President Donald Trump issued an executive order on Friday (June 14) to cut back the number of advisory committees by at least a third by the end of September, according to a statement from the White House. The federal advisory committee system is the formal structure for government agencies to seek advice from experts including scientists. The number of science advisory committees decreased by 20 percent between 2016 and 2017, and committee membership declined by 14 percent, according to a study by the Union for Concerned Scientists (UCS). "Now they're removing the possibility of even making decisions based on robust science advice."
A 17-state poll conducted in March showed the president trailing former vice president and Democratic presidential candidate Joe Biden in 11 states. The Trump campaign responded with an odd mash-up of denials. Trump told his aides to claim that the polls, which were conducted in late March, didn't actually exist. When Trump's 2020 campaign manager Brad Parscale was confronted with the actual numbers by ABC News, he said, "These leaked numbers are ancient, in campaign terms, from months-old polling that began in March before two major events had occurred: the release of the summary of the Mueller report exonerating the President, and the beginning of the Democrat candidates defining themselves with their far-left policy message." Trump himself called the numbers "phony polling information" and asserted that his polling was actually "the strongest I've ever been." And, now, the campaign has, according to the New York Times, fired three of its five pollsters.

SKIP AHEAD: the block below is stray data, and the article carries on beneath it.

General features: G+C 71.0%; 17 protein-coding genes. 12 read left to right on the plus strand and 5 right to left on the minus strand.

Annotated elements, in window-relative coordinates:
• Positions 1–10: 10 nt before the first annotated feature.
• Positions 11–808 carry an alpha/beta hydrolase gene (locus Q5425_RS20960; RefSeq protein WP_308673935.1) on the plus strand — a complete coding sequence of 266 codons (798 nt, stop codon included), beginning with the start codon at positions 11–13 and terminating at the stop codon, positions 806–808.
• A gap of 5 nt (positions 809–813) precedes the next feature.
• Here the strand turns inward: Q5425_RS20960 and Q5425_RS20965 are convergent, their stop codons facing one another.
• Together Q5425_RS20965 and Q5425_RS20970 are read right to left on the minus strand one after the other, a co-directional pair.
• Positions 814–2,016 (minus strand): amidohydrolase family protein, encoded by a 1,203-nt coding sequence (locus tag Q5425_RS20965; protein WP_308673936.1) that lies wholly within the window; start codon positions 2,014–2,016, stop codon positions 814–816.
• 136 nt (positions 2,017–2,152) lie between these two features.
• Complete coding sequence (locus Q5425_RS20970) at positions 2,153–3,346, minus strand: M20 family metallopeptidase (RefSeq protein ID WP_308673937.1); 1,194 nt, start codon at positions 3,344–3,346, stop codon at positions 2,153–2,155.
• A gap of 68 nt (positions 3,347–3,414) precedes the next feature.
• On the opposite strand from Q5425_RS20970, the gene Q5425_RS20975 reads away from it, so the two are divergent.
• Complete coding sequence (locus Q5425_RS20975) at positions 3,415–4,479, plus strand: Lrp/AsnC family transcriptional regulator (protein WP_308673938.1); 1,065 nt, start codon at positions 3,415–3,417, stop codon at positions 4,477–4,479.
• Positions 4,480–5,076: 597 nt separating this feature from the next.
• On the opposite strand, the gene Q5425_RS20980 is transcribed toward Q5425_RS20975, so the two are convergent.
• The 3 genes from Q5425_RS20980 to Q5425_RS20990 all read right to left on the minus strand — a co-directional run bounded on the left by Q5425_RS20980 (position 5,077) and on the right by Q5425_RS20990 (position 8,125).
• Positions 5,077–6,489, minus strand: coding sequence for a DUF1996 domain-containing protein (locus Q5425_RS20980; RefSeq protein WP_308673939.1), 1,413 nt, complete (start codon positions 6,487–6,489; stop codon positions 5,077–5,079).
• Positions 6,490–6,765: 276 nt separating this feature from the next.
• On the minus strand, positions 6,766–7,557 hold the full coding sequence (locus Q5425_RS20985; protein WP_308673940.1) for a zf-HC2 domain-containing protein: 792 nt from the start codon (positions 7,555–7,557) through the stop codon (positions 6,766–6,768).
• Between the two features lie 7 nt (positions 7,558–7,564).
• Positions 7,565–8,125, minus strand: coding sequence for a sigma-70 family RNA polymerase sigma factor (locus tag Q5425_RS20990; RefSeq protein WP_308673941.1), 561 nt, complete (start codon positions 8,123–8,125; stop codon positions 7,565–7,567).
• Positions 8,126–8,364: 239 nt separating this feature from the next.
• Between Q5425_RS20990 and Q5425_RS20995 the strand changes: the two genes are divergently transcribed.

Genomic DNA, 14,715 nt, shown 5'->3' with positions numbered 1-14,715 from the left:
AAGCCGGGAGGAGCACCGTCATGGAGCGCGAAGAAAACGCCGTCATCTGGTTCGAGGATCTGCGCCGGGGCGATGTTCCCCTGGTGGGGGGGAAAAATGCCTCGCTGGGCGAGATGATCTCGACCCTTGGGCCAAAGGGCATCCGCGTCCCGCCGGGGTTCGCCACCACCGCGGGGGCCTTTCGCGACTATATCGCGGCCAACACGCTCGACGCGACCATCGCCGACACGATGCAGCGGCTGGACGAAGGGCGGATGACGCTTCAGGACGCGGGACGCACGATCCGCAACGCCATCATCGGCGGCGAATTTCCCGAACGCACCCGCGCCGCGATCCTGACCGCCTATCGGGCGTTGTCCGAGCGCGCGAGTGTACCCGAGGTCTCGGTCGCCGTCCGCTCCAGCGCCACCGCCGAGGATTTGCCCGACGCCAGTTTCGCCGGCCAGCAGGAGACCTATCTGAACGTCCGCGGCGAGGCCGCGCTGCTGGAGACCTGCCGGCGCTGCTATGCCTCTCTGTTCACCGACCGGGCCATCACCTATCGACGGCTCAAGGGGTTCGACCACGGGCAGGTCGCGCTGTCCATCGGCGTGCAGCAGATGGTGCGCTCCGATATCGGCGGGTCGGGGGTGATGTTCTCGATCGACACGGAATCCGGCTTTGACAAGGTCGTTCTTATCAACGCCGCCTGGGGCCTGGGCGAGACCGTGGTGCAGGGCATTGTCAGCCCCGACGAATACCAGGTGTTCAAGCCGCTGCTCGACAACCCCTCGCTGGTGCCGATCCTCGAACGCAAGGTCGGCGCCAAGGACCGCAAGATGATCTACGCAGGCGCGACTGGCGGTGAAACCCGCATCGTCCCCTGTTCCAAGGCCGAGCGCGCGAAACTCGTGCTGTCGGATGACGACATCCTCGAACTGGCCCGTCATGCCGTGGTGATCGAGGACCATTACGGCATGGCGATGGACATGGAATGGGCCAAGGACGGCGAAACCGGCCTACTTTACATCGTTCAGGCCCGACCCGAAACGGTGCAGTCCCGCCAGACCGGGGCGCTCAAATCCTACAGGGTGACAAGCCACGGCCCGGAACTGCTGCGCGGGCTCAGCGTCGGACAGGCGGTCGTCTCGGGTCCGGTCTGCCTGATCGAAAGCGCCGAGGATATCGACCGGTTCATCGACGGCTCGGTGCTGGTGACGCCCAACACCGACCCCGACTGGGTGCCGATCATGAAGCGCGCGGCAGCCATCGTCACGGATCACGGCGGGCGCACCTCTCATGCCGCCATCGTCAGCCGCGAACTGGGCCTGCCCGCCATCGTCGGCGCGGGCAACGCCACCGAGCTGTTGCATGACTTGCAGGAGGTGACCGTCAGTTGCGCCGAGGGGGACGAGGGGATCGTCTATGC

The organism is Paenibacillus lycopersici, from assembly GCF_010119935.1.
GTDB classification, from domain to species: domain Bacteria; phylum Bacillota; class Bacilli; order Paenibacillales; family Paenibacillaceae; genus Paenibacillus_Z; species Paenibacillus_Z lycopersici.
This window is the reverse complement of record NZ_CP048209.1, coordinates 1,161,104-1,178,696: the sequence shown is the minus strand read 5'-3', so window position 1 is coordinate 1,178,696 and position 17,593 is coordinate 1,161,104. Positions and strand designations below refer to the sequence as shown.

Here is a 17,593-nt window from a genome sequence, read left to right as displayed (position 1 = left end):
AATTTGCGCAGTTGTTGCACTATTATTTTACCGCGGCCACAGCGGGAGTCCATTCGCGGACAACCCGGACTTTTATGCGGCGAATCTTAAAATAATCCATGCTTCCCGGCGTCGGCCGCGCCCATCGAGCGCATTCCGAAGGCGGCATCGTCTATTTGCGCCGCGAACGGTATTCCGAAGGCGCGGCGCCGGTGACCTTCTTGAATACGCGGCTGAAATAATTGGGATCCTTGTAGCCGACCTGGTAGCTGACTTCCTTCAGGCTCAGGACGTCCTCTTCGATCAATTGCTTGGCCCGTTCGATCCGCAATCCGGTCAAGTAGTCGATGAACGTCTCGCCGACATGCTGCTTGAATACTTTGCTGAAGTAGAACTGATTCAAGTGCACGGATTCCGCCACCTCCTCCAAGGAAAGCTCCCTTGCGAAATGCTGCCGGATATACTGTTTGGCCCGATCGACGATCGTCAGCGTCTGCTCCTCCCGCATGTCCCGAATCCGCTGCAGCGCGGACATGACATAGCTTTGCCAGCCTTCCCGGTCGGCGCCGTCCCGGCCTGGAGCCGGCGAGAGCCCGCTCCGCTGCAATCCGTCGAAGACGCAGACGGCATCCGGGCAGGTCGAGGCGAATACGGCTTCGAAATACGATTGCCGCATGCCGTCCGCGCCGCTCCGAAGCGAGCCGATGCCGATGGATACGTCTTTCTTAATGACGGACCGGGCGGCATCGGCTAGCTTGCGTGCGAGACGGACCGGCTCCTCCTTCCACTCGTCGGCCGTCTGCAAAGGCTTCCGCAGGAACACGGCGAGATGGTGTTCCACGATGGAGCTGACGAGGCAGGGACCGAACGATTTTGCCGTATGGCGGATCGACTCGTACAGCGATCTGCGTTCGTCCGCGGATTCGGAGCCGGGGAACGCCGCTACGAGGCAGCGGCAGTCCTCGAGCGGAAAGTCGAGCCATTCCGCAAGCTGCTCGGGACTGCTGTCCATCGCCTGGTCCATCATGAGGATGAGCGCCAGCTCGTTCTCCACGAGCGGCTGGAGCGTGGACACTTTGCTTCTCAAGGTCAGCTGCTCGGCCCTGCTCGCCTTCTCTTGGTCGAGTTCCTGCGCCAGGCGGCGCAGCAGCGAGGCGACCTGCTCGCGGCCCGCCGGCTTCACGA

At midnight Friday, the new group 93PUNX, an alternative rock/rap outfit fronted by Chicago artist Vic Mensa, will release the music video for their debut single "Camp America." read more
Donald J Trump allows you to keep your plan.
White House Press Secretary Sarah Huckabee Sanders has announced that she will be leaving the Trump administration at the end of June, according to a tweet Thursday from President Donald Trump. read more